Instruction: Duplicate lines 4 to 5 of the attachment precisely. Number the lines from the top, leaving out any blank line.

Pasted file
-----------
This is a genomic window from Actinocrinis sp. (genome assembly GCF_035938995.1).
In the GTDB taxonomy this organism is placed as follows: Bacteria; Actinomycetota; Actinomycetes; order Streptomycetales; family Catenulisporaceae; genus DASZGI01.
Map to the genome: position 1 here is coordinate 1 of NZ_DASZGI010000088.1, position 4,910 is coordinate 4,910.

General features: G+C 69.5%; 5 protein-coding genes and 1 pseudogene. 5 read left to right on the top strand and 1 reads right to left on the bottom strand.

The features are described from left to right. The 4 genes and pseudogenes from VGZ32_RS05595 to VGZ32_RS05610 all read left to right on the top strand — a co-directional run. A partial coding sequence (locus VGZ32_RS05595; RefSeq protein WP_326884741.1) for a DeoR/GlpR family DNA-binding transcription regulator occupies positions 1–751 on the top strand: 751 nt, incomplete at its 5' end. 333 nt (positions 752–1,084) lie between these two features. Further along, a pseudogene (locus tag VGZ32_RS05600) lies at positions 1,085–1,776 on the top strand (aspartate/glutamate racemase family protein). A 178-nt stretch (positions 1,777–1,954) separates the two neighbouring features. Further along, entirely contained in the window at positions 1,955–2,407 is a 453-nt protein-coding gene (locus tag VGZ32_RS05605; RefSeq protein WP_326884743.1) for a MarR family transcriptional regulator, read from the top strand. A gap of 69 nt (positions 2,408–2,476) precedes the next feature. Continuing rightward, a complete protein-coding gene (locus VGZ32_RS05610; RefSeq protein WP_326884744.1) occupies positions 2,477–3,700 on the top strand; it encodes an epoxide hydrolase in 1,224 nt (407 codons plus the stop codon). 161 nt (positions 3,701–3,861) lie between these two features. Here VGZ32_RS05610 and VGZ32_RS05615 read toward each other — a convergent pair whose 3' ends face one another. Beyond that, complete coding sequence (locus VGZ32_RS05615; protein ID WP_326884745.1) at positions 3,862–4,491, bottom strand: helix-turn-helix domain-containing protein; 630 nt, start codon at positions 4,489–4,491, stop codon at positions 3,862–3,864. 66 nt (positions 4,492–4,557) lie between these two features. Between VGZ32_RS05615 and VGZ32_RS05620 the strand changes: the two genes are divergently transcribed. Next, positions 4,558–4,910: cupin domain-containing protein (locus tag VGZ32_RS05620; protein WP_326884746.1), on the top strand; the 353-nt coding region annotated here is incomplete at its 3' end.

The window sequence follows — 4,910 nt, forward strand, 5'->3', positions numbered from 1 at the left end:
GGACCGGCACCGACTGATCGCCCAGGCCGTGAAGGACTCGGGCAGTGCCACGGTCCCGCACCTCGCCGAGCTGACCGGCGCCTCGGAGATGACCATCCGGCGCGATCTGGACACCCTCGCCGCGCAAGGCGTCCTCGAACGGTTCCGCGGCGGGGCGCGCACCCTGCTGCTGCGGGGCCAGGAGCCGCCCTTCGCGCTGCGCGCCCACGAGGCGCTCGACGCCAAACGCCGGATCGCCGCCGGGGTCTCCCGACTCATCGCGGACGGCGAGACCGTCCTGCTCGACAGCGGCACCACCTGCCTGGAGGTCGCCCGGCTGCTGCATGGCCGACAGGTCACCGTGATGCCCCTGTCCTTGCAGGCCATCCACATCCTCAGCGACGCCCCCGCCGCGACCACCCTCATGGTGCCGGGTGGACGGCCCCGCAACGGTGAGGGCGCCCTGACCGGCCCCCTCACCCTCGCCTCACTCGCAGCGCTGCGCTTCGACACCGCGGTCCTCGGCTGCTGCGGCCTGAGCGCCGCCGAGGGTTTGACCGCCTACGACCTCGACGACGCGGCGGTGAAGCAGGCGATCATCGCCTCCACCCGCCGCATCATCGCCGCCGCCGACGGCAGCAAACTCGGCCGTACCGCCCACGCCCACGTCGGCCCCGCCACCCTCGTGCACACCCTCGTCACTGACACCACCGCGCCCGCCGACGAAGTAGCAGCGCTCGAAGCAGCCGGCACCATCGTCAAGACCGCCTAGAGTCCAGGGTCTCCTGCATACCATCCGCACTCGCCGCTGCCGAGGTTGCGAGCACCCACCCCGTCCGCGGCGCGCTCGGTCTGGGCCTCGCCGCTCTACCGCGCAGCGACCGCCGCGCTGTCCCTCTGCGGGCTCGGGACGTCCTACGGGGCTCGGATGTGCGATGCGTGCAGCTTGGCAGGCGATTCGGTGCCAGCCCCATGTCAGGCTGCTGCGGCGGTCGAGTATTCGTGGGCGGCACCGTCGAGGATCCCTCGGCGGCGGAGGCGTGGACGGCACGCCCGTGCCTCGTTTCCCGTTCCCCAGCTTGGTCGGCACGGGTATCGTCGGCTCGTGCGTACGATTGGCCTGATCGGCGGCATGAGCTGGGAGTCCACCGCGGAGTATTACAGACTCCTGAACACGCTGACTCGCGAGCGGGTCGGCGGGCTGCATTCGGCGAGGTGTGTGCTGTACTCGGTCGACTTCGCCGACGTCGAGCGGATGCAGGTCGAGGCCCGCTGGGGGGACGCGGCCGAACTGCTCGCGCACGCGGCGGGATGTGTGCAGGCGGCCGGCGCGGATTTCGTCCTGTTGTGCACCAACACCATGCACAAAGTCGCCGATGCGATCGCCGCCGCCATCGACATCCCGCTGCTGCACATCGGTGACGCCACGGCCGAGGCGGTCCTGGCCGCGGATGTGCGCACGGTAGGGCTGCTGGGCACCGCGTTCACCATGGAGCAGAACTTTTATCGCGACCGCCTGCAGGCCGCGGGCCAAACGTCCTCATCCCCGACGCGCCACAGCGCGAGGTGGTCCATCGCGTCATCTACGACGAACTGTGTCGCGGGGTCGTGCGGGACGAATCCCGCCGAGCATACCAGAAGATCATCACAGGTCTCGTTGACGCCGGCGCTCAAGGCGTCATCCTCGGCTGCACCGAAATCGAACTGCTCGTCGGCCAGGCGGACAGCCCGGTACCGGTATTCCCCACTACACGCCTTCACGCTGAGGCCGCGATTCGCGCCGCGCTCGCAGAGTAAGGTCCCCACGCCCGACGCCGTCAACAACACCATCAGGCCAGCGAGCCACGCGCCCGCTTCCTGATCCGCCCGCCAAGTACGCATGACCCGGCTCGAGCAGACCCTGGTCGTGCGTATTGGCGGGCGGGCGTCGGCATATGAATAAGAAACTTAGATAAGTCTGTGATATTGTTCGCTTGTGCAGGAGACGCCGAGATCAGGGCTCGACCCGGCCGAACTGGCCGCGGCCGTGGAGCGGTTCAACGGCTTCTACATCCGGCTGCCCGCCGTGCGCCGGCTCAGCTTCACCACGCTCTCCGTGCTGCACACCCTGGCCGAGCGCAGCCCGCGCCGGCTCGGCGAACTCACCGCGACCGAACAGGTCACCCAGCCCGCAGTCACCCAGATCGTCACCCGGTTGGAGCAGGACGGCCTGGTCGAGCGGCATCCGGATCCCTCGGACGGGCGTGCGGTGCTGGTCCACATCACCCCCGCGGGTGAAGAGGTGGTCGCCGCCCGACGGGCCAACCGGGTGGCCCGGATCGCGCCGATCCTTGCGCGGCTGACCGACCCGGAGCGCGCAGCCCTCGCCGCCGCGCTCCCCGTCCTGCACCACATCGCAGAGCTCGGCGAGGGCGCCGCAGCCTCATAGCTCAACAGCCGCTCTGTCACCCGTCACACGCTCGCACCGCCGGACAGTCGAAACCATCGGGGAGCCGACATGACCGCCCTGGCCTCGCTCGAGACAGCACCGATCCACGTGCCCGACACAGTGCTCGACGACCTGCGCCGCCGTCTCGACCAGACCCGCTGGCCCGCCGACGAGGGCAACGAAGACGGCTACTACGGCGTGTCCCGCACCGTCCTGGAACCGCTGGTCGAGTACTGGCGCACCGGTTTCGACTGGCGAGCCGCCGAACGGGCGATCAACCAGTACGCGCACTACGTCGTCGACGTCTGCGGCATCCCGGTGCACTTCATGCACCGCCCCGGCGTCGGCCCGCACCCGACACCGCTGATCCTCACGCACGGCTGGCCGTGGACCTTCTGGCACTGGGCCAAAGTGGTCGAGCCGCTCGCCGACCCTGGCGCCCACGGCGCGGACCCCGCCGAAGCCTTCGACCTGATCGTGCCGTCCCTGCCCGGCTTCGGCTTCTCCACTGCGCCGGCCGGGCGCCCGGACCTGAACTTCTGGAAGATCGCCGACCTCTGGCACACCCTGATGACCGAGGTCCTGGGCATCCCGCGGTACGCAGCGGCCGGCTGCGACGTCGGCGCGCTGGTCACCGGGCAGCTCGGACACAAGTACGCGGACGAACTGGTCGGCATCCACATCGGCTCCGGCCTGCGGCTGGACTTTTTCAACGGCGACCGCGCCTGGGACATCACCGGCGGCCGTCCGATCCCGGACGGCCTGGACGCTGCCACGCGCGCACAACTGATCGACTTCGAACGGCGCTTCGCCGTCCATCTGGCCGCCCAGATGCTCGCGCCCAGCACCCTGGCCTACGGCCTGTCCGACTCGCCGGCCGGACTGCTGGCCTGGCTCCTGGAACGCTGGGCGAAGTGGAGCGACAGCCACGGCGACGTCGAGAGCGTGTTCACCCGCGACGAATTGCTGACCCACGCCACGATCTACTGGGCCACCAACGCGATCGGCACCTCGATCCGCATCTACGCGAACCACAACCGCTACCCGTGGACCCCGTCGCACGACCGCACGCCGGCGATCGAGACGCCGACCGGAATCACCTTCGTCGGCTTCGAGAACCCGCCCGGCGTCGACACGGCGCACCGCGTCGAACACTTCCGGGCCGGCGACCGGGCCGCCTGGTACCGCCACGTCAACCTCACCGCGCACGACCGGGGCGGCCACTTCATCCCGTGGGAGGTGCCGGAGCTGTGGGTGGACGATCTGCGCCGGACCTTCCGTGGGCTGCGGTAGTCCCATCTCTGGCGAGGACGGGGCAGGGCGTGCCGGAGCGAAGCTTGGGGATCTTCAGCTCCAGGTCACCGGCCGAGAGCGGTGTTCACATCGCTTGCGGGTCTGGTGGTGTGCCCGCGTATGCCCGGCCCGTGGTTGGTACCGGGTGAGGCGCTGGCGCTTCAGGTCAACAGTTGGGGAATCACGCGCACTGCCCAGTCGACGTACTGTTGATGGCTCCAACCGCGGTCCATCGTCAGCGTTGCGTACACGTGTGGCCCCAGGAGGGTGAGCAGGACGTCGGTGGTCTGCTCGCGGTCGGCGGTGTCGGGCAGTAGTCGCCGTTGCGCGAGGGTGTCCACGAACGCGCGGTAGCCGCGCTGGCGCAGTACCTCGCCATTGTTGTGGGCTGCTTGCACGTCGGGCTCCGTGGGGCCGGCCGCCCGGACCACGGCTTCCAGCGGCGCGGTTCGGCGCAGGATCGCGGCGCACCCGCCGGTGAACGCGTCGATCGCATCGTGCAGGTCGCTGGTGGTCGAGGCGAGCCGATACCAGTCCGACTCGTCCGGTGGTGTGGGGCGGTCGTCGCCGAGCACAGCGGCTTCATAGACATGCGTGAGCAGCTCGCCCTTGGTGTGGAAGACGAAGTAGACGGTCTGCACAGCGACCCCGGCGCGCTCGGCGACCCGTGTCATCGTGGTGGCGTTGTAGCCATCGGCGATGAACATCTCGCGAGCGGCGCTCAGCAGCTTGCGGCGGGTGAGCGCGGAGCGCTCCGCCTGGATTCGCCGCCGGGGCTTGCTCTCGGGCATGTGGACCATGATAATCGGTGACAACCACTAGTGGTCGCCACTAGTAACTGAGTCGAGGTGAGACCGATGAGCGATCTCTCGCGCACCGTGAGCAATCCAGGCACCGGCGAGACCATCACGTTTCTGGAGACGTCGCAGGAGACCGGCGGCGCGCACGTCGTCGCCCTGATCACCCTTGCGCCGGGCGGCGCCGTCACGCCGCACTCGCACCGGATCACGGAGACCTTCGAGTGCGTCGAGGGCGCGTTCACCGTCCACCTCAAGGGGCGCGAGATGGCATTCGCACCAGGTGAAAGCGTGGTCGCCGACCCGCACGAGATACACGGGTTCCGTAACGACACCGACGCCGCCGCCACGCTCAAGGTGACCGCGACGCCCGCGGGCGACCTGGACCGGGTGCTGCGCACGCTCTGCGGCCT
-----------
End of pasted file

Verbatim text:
General features: G+C 69.5%; 5 protein-coding genes and 1 pseudogene. 5 read left to right on the top strand and 1 reads right to left on the bottom strand.

The features are described from left to right. The 4 genes and pseudogenes from VGZ32_RS05595 to VGZ32_RS05610 all read left to right on the top strand — a co-directional run. A partial coding sequence (locus VGZ32_RS05595; RefSeq protein WP_326884741.1) for a DeoR/GlpR family DNA-binding transcription regulator occupies positions 1–751 on the top strand: 751 nt, incomplete at its 5' end. 333 nt (positions 752–1,084) lie between these two features. Further along, a pseudogene (locus tag VGZ32_RS05600) lies at positions 1,085–1,776 on the top strand (aspartate/glutamate racemase family protein). A 178-nt stretch (positions 1,777–1,954) separates the two neighbouring features. Further along, entirely contained in the window at positions 1,955–2,407 is a 453-nt protein-coding gene (locus tag VGZ32_RS05605; RefSeq protein WP_326884743.1) for a MarR family transcriptional regulator, read from the top strand. A gap of 69 nt (positions 2,408–2,476) precedes the next feature. Continuing rightward, a complete protein-coding gene (locus VGZ32_RS05610; RefSeq protein WP_326884744.1) occupies positions 2,477–3,700 on the top strand; it encodes an epoxide hydrolase in 1,224 nt (407 codons plus the stop codon). 161 nt (positions 3,701–3,861) lie between these two features. Here VGZ32_RS05610 and VGZ32_RS05615 read toward each other — a convergent pair whose 3' ends face one another. Beyond that, complete coding sequence (locus VGZ32_RS05615; protein ID WP_326884745.1) at positions 3,862–4,491, bottom strand: helix-turn-helix domain-containing protein; 630 nt, start codon at positions 4,489–4,491, stop codon at positions 3,862–3,864. 66 nt (positions 4,492–4,557) lie between these two features. Between VGZ32_RS05615 and VGZ32_RS05620 the strand changes: the two genes are divergently transcribed. Next, positions 4,558–4,910: cupin domain-containing protein (locus tag VGZ32_RS05620; protein WP_326884746.1), on the top strand; the 353-nt coding region annotated here is incomplete at its 3' end.